- the process of document (6) requires in a first step the separate use of a kneader and a mill in which the granulation occurs without further addition of a liquid binder; therefore it does not involve the mixing of a particulate starting material with a liquid binder in a mixer/granulator as required in the patent in suit;

- the process of document (12) suggests the addition of a flow aid to the first mixing step as also shown in example IX and not to the second mixing zone of lower shear and thus it does not disclose the addition of a second particulate having a bulk density of no more than 700 g/l in the required amounts to the second step of the claimed process;

- documents (20) and (21) do not disclose at first sight a process comprising all the features of that of the patent in suit;

- therefore, none of the cited documents discloses a process possessing in combination all the features of that claimed in the patent in suit.

VI. As regards novelty of the claimed subject-matter the Respondents and Opponents submitted in writing and orally inter alia that:

- the wording of claim 1 includes a first mixing step wherein the liquid binder can be alternatively present either as a separate component or within the particulate starting material, e.g. as moisture;

- the second mixing step of the process of claim 1 includes contacting the material produced in the first mixing step with a particulate material having a bulk density of no more than 700 g/l which can be, for example, a flow aid or can derive from the recycling of the final product;

- since different methods of measuring bulk density would lead to diverging values for the same product the value of bulk density of the final product indicated in claim 1 is not significant in the absence of the indication of the method of measurement used for its calculation;

- document (1) discloses in claims 1, 12 and 14 a process similar to that of the patent in suit and suggests to add a liquid binder to the first mixing step; this document teaches furthermore that the final bulk density can be regulated by the residence time in the first mixer and thus it teaches how to prepare products having a bulk density according to the patent in suit;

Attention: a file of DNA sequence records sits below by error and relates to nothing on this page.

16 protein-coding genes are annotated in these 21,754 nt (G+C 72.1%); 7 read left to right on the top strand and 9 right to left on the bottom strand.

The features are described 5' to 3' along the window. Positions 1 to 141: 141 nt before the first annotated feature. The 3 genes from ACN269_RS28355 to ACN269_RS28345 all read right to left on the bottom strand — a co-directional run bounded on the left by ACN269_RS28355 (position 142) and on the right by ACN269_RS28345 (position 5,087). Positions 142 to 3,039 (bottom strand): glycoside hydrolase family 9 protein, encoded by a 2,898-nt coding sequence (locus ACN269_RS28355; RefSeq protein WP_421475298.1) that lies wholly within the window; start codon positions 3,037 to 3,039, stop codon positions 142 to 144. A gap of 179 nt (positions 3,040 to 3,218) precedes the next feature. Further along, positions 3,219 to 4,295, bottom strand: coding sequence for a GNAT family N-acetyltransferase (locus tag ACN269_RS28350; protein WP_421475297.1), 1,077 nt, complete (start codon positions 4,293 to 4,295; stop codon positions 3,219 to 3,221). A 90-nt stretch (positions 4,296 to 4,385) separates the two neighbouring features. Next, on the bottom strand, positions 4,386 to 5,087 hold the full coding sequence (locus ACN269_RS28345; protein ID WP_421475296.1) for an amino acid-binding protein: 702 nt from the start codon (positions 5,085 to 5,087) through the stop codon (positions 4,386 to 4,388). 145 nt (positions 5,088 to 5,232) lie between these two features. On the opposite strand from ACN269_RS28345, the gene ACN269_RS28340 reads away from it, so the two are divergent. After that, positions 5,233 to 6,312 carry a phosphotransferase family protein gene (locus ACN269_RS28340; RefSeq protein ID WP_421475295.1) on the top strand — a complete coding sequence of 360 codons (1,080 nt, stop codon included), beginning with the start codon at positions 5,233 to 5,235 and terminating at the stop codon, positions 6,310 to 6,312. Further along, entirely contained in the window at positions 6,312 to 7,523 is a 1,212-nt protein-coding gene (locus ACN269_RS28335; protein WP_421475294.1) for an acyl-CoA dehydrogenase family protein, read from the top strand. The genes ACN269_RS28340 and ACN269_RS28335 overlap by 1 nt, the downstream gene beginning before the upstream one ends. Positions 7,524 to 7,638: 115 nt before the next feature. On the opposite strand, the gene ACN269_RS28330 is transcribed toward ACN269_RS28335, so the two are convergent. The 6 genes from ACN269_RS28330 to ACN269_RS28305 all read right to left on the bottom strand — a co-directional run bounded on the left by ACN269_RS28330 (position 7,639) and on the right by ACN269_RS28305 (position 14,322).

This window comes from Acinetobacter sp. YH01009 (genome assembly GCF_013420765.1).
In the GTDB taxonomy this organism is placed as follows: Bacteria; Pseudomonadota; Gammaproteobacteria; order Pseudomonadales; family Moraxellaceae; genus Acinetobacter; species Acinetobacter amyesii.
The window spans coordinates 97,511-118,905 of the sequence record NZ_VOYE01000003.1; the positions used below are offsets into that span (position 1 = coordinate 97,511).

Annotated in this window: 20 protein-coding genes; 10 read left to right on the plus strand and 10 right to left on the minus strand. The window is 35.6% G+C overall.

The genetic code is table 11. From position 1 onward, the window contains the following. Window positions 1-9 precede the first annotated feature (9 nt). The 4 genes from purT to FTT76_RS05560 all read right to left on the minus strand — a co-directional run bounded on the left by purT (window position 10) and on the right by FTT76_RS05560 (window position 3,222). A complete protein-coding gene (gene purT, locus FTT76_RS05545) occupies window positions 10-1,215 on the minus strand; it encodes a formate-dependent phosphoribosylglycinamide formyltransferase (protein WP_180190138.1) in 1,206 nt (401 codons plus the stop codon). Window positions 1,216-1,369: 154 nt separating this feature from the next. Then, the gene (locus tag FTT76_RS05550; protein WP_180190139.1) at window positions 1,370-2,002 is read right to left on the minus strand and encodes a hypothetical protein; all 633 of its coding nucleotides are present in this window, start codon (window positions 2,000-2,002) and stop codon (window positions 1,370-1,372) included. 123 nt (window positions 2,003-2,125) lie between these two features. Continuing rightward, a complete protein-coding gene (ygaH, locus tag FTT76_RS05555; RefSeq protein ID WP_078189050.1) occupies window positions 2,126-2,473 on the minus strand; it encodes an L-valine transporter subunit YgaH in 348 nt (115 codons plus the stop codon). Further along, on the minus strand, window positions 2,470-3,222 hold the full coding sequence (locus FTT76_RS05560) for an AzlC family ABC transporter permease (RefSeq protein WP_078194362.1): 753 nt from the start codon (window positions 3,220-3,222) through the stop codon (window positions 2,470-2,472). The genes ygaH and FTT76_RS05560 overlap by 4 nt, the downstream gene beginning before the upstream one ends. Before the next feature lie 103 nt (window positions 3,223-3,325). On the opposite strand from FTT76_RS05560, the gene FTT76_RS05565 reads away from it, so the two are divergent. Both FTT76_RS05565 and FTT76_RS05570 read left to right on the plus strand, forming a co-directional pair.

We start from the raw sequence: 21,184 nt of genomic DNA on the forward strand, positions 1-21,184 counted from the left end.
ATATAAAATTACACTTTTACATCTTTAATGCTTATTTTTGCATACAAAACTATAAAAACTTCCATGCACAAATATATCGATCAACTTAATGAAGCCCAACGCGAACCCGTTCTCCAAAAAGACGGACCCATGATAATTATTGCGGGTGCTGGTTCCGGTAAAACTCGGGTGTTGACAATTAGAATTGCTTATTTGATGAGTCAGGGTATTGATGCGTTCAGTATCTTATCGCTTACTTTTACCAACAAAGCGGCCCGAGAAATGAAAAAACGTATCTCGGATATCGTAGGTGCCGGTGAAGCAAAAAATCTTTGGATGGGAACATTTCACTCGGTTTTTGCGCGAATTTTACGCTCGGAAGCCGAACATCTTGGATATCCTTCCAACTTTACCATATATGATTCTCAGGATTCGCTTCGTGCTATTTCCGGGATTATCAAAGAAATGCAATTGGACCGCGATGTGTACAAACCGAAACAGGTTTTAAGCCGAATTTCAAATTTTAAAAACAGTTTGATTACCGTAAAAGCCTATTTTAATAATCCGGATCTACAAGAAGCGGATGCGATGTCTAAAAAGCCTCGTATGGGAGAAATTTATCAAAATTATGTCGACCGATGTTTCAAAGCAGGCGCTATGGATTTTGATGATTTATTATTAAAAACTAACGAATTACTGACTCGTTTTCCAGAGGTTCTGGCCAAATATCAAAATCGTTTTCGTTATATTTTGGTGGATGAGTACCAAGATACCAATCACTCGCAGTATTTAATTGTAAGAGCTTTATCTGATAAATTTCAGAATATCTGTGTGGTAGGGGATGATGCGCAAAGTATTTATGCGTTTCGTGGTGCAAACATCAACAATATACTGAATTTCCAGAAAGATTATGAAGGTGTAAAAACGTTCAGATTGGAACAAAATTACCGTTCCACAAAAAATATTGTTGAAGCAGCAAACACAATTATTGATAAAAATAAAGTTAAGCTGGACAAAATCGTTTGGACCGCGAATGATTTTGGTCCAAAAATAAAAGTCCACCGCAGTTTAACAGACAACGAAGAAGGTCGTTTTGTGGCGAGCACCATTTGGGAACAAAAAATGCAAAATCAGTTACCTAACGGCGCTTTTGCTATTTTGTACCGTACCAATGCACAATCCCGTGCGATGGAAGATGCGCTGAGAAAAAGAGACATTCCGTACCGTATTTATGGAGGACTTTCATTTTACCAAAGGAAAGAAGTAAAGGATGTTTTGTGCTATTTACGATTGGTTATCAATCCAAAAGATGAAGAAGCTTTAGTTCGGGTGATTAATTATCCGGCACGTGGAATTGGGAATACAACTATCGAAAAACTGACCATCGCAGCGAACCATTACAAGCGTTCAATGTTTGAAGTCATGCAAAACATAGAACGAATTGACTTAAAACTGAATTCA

- document (4) discloses a process similar to that of document (1) and its example 10 (page 9) discloses a final product having a bulk density of 714 g/l prepared by a process having otherwise all the features of that of the patent in suit; since the patent in suit does not indicate the method of measurement used for calculating the bulk density of the final product and different known methods of measurement would lead to different results, the bulk density of the product of example 10, calculated by a different method of measurement would fall under the wording of claim 1 of the patent in suit;

- experimental nos. 4 and 5 of example 2 of document (6) disclose a process having all the features of the claimed subject-matter and in which the liquid binder used in the granulation step is contained within the particulate starting material (page 14, lines 56 to 63 and page 15, Table 3);

- document (12) discloses a process using the same type of mixers as the patent in suit and suggesting the addition of 0.12. to 15% of flow aids which the skilled person would add last in the process, i.e. to the second mixing zone of lower shear, in order to exploit their activity on the surface of the final product; moreover this document also suggests to recycle fines into the second mixing zone (page 4, line 14 to page 5, line 31; page 11, lines 7 to 12; page 11, last paragraph to page 12, first paragraph);

- document (20) discloses a process wherein a detergent composition granulated as required in the first step of the patent in suit and having a bulk density of between 600 and 900 g/l is mixed at a ratio of 1:1 with a low bulk density spray-dried powder (page 140, left column last full paragraph and right column, first full paragraph);

- document (21) discloses a process for the preparation of detergent powders having a bulk density of at least 550 g/l comprising a first granulation step as in the patent in suit, a second mixing step in a mixer having a lower shear and involving the addition of 0.1 to 40% of zeolite to the second mixing zone (claims 1 and 6 and page 5, line 55 to page 6, line 3);

- the claimed subject-matter lacks thus novelty over documents (1), (4), (6), (12), (20) or (21).

As regards documents (20) and (21) which had been cited for the first time against novelty during oral proceedings, Respondent 02 submitted that documents (20) and (21) had already been cited against novelty during the proceedings of first instance and thus should be admitted into the proceedings.

VII. The Appellants request that the decision of first instance be set aside and that the patent be maintained on the basis of the main request filed during the first instance proceedings under cover of a letter of 2 July 2001.

The Respondents request that the appeal be dismissed or alternatively that the case is remitted to the first instance for further prosecution.

Reasons for the Decision

1. Main request

1.1. Interpretation of Claim 1